There is a hidden danger in almost every single attic in the world, this insidious enemy cannot be controlled with sprays, powders, baits or any of the most sophisticated pest control equipment ever designed.
This infestation can affect the do it yourself homeowner and the professional pest control professional alike. Most often it strikes when one has no idea it’s there, they may feel completely in control and when everything seems safe it strikes. Men and women are often seriously hurt while some skate by with just a scratch and a scare. The danger in the attic is not an insect or vicious animal lurking in the shadows but can be just as surprising.
Every year 1000’s of people performing pest control in attics fall through the ceilings because they are unfamiliar with how to safely traverse on it’s rafters. Most times they think that the drywall is a solid surface and walk as if they were on a tiled kitchen floor. Some fall all the way to the surface below while others might just stick a foot through the drywall before they catch themselves. Most attics aren’t made to walk in and insulation, duct work and low clearances just increase the difficulty. If this isn’t bad enough add to it the fact that an attic can reach temperatures of 120 degrees on a hot summer day. I have to go into attics all the time and believe me I don’t look forward to it.
Tips on moving through an attic safely
- Don’t be in a hurry, rushing through an attic will almost always end badly
- Try to only go into the attic in the cool of the morning or a few hours after sundown
- Have plenty of light, headlamps are best or a bright handheld
- Keep at least one hand secured to a rafter with every move
- Never guess that you’re placing your feet in a stable place, know it
- Carry any equipment on a belt or backpack or move it ahead each time you stop
This list should help you but I’ll explain how I do it and perhaps this will give you a better mind picture of each safety tip listed.
In my line of work I can’t always pick and choose when I have to crawl into an attic so there are times when it is extremely hot. If for some reason my work will carry me to the far end and away from the entry I have been known to reschedule services due to the risk. I’m told that in the high temperatures of an attic or any extreme heat situation you have about 8 minutes before your body begins to over heat and bad things begin to happen. I usually carry a flashlight and wear a clip on head lamp, this way if I need two hands I slip the handheld in my back pocket and can still see. If it is a mouse or rat job I’m doing I’ll put my traps and bait in a plastic bag and tie it to my belt. Anything heavier or more bulky I just inch it ahead each time I stop then securely move forward and reach behind and move it again. Secure footing is almost always hidden beneath insulation but the 2×4’s you need to stand on are lined up with the rafters by you’re head so you should use that for reference. Place your foot on the 2×4 and tap a little to ‘feel’ the board with your foot, only put full pressure when you know you are on it. I never take a step without one hand on a rafter, this means I keep one hand free at all times with no equipment or flashlight to hold. When you’ve stopped to do your work maintain one hand on a rafter as much as possible. I will squat down and lean on a truss for balance and support. When your task is done simply follow the same procedure to get back to the entry.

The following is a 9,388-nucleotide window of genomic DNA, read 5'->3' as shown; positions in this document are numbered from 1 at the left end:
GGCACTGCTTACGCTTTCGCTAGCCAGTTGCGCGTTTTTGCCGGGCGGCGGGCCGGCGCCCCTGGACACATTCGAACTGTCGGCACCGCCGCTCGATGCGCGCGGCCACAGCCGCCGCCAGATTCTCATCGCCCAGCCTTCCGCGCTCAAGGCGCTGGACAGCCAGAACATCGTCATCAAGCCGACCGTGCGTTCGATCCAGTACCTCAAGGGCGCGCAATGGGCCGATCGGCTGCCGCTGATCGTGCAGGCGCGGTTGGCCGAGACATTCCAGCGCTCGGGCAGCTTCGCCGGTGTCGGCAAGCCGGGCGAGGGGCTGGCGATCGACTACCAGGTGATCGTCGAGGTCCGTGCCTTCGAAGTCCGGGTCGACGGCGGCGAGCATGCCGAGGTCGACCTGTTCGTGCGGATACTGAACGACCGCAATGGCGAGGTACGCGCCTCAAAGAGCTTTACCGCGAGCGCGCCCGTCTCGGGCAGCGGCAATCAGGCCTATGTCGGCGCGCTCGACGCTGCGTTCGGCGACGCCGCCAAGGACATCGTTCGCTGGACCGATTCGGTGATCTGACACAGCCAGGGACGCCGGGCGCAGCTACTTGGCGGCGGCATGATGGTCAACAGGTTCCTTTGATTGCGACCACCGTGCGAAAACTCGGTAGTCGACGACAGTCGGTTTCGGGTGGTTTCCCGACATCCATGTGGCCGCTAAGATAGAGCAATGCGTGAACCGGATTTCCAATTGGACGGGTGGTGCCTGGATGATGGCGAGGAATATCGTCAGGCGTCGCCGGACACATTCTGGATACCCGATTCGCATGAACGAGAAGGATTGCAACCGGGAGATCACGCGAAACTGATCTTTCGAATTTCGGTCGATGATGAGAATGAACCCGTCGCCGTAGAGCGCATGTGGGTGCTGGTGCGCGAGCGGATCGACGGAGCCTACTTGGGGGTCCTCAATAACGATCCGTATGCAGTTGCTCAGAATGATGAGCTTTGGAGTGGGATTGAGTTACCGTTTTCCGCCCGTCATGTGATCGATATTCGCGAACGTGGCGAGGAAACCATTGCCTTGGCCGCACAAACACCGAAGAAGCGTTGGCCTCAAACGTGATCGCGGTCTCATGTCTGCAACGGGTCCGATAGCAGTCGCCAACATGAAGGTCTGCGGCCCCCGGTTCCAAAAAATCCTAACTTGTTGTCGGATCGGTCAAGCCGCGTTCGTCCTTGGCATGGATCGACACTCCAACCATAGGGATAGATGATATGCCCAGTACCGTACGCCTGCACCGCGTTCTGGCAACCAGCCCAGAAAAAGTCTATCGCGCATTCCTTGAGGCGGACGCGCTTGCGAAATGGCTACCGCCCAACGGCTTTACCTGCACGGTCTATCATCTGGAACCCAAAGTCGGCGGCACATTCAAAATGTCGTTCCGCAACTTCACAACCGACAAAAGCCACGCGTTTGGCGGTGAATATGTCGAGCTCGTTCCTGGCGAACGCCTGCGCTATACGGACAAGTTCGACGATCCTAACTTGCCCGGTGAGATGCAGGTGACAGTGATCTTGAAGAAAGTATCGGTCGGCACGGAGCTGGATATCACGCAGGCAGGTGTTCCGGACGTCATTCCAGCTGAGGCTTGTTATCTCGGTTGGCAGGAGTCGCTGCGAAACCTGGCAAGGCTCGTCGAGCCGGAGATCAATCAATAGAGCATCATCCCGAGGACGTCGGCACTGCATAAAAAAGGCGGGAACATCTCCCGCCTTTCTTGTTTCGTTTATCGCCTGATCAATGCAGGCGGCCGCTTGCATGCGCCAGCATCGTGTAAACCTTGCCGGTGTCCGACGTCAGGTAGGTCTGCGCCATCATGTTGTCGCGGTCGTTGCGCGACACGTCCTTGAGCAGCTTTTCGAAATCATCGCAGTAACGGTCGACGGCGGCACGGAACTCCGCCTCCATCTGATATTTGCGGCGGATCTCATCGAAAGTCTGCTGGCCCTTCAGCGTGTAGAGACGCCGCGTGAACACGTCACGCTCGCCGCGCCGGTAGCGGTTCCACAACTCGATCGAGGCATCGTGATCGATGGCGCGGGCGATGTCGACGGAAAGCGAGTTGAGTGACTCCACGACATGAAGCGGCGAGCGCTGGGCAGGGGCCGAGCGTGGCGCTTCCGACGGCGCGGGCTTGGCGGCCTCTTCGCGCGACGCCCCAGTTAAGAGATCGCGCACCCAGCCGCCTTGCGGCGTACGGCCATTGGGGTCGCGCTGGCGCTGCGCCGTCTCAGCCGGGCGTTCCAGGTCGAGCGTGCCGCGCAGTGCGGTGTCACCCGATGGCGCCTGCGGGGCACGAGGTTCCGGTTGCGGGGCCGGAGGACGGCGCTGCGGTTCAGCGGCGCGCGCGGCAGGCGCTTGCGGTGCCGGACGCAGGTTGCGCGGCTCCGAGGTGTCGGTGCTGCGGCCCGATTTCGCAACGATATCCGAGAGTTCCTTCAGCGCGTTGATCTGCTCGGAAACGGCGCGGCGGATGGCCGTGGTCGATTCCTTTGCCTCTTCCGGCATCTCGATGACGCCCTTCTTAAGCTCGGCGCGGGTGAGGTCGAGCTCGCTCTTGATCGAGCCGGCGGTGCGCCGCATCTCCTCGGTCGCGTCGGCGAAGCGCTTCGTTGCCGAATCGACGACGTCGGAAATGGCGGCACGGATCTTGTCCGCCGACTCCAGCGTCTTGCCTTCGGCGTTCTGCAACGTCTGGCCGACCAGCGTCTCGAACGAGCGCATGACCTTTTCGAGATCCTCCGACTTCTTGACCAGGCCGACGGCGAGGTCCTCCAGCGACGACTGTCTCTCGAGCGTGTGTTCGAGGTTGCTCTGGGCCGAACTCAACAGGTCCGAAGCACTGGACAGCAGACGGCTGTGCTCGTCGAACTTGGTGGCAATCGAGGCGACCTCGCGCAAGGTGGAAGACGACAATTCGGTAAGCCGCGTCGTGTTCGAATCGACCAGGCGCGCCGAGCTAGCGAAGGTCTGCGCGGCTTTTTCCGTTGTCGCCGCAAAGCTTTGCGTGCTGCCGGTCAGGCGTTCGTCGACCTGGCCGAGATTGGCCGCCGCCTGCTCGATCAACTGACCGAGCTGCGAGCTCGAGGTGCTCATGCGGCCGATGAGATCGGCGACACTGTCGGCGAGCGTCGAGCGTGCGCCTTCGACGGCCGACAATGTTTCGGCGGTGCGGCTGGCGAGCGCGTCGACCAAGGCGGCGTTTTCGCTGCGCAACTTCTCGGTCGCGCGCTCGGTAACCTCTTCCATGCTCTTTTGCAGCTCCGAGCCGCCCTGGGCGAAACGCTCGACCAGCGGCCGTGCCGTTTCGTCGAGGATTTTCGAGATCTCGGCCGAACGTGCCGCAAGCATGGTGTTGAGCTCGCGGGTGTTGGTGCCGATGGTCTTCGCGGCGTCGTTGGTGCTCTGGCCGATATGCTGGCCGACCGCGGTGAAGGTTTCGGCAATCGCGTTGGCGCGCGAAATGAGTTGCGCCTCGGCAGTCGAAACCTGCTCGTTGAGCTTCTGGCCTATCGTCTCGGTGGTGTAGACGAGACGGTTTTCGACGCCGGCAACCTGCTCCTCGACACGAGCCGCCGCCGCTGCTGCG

If you ever have the need to treat an attic for any pest control treatment make sure you are careful. Perhaps for most it would be better to hire a professional who has the equipment and can make short work of it. But if you must venture in to the dark abyss remember it’s kind of like driving a car; to do it safely you must follow the rules of the road.